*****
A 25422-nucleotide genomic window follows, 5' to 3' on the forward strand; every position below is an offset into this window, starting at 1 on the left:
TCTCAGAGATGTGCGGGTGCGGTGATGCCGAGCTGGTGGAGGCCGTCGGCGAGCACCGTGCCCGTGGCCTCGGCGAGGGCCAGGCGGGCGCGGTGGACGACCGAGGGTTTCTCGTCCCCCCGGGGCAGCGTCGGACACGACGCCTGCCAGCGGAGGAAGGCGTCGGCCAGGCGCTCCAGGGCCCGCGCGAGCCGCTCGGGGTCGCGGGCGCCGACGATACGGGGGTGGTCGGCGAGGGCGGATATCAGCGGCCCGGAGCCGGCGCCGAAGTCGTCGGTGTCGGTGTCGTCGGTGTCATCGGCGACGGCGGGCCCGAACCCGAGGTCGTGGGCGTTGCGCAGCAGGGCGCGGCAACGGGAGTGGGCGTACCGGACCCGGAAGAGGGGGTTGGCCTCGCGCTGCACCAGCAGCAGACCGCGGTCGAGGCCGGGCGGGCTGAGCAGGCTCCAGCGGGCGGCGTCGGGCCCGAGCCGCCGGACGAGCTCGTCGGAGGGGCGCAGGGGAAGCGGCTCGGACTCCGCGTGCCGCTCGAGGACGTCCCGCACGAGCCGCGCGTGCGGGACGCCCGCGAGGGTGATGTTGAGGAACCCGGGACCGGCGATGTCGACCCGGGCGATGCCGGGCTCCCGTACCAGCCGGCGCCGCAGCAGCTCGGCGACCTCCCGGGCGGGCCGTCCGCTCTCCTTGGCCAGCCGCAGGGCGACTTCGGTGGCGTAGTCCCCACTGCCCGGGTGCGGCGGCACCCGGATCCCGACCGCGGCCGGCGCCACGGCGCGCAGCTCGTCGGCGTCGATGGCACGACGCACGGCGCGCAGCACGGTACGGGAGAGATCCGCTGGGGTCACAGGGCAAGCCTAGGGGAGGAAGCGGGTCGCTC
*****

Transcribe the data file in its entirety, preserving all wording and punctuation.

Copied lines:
A 25422-nucleotide genomic window follows, 5' to 3' on the forward strand; every position below is an offset into this window, starting at 1 on the left:
TCTCAGAGATGTGCGGGTGCGGTGATGCCGAGCTGGTGGAGGCCGTCGGCGAGCACCGTGCCCGTGGCCTCGGCGAGGGCCAGGCGGGCGCGGTGGACGACCGAGGGTTTCTCGTCCCCCCGGGGCAGCGTCGGACACGACGCCTGCCAGCGGAGGAAGGCGTCGGCCAGGCGCTCCAGGGCCCGCGCGAGCCGCTCGGGGTCGCGGGCGCCGACGATACGGGGGTGGTCGGCGAGGGCGGATATCAGCGGCCCGGAGCCGGCGCCGAAGTCGTCGGTGTCGGTGTCGTCGGTGTCATCGGCGACGGCGGGCCCGAACCCGAGGTCGTGGGCGTTGCGCAGCAGGGCGCGGCAACGGGAGTGGGCGTACCGGACCCGGAAGAGGGGGTTGGCCTCGCGCTGCACCAGCAGCAGACCGCGGTCGAGGCCGGGCGGGCTGAGCAGGCTCCAGCGGGCGGCGTCGGGCCCGAGCCGCCGGACGAGCTCGTCGGAGGGGCGCAGGGGAAGCGGCTCGGACTCCGCGTGCCGCTCGAGGACGTCCCGCACGAGCCGCGCGTGCGGGACGCCCGCGAGGGTGATGTTGAGGAACCCGGGACCGGCGATGTCGACCCGGGCGATGCCGGGCTCCCGTACCAGCCGGCGCCGCAGCAGCTCGGCGACCTCCCGGGCGGGCCGTCCGCTCTCCTTGGCCAGCCGCAGGGCGACTTCGGTGGCGTAGTCCCCACTGCCCGGGTGCGGCGGCACCCGGATCCCGACCGCGGCCGGCGCCACGGCGCGCAGCTCGTCGGCGTCGATGGCACGACGCACGGCGCGCAGCACGGTACGGGAGAGATCCGCTGGGGTCACAGGGCAAGCCTAGGGGAGGAAGCGGGTCGCTC